This Note will address how encouraging nonlawyer Internet programs to engage in limited areas frequently considered the “practice of law” will increase the ability of vulnerable groups, especially victims of domestic violence, to receive crucial—and potentially lifesaving—legal assistance.
Part I will outline the rise of Internet legal service providers (ILSPs), who have innovated software programs that help clients fill out and file a wide assortment of legal documents, as well as the negative response these services have received from state bar associations and the wider legal community. Part II will discuss why a different method of providing legal assistance is crucial to helping victims of domestic violence, who often find themselves in tough financial situations and in need of an inconspicuous means of receiving legal help. Part III will address how ILSPs are a foray into the future of attorney–client relations in an attempt to encourage the legal community to accept this novel technology rather than dismantle it. Specifically, clients often turn to Internet search engines to solve their legal issues, and these providers offer attorneys an ability to streamline the client referral process. Finally, Part IV will examine common arguments against the support and proliferation of ILSPs. In particular, Part IV will address how fears regarding the unregulated nature of these providers and the potential harm they may cause could be mitigated by easily adopting regulations. Part IV also provides Washington with examples of other states that have loosened their position on heavily regulating the “practice of law,” without major consumer detriment, establishing that domestic-violence victims will not be harmed by an Internet-based alternative to traditional attorney advice.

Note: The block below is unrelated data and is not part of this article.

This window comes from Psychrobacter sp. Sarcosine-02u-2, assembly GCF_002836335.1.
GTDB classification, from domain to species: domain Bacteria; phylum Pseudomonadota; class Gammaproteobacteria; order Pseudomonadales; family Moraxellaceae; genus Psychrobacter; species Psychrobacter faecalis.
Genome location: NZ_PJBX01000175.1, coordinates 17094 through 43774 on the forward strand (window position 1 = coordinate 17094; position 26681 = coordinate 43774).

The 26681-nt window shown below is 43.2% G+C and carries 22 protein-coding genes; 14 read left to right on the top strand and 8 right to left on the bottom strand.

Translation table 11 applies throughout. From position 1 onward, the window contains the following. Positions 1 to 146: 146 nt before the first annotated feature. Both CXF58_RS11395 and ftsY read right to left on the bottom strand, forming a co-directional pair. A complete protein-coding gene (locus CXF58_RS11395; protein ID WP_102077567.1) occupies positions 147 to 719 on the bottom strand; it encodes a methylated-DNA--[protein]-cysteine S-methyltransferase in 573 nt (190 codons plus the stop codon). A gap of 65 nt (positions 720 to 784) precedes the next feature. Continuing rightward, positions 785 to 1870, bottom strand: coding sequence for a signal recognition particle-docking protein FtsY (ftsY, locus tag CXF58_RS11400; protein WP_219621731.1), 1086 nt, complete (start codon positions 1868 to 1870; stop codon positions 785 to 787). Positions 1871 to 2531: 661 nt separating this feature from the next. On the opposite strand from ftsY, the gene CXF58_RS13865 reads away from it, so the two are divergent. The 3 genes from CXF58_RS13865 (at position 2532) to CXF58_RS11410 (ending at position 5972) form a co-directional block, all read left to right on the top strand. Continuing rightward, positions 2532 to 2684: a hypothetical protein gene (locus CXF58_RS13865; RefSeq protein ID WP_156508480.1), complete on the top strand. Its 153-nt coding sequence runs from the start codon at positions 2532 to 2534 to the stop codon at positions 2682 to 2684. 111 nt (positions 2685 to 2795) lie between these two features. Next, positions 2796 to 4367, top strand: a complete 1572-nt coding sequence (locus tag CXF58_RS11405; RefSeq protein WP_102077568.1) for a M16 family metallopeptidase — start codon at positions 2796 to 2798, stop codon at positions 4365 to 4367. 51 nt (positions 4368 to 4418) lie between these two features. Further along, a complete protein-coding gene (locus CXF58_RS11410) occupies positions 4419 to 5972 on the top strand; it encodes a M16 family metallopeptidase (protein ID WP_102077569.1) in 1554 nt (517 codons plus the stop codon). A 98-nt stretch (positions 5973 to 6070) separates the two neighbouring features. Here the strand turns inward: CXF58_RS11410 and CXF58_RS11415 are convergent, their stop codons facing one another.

Sabrina Marquez, Do It Yourself Legal Services? Domestic Violence Victims May Depend on It, 44 SEATTLE U. L. REV. 1211 (2021).